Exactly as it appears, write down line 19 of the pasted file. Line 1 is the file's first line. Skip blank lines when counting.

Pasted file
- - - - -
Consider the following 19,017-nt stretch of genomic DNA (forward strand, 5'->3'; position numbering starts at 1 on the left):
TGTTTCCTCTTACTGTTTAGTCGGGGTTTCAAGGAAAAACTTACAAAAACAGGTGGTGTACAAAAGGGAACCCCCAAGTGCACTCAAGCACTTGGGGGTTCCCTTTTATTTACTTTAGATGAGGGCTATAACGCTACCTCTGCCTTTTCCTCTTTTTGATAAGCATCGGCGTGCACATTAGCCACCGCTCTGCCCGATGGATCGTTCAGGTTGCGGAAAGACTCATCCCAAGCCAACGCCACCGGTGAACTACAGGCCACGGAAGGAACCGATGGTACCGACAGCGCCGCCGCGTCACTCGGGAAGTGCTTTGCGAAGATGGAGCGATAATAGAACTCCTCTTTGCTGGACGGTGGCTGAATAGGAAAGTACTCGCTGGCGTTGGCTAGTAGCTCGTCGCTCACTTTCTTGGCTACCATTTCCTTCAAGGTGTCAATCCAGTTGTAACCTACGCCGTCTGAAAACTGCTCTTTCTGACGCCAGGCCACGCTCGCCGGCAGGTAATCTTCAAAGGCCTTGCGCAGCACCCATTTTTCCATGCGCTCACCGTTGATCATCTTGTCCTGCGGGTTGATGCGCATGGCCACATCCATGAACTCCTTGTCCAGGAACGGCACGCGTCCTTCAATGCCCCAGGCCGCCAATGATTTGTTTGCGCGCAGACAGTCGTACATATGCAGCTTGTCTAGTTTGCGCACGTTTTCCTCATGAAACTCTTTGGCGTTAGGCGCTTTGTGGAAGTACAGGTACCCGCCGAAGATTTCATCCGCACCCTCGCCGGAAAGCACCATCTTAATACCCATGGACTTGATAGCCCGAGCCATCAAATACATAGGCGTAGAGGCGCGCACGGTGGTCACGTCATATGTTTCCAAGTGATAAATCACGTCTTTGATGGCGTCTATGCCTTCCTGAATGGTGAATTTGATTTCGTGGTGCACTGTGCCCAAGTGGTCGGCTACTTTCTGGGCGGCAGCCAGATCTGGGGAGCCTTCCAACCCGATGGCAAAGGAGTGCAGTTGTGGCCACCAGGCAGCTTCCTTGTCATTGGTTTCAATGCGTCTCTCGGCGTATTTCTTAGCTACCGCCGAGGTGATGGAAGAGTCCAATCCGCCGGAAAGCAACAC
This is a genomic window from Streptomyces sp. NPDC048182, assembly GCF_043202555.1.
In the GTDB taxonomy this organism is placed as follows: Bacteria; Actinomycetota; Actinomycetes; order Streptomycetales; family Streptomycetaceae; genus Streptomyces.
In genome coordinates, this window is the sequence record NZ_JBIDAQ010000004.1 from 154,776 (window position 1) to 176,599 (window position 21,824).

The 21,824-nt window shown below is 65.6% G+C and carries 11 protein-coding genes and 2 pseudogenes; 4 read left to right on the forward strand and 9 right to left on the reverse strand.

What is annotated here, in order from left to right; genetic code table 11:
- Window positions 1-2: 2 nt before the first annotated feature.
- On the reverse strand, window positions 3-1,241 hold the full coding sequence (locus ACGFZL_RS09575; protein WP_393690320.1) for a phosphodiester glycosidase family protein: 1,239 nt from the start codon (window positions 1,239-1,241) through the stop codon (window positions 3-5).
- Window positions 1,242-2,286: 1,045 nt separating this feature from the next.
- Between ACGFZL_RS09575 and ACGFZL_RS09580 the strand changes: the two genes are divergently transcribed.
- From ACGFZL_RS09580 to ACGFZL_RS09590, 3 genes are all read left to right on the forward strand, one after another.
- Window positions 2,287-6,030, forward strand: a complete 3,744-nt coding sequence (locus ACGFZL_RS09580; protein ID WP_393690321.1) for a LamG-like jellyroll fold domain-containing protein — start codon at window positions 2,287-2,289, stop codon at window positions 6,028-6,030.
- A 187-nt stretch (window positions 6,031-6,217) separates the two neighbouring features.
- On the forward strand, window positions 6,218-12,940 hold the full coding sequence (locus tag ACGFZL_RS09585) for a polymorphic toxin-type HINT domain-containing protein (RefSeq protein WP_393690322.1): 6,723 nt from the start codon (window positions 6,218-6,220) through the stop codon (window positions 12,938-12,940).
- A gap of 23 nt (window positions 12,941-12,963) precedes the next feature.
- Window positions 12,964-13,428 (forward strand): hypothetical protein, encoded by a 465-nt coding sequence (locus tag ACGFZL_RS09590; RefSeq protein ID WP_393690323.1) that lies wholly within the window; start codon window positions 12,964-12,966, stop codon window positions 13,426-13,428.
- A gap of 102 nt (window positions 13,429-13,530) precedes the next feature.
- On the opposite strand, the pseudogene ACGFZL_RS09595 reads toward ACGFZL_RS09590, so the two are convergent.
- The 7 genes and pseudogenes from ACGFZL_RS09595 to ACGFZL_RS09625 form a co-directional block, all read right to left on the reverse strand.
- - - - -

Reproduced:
- On the opposite strand, the pseudogene ACGFZL_RS09595 reads toward ACGFZL_RS09590, so the two are convergent.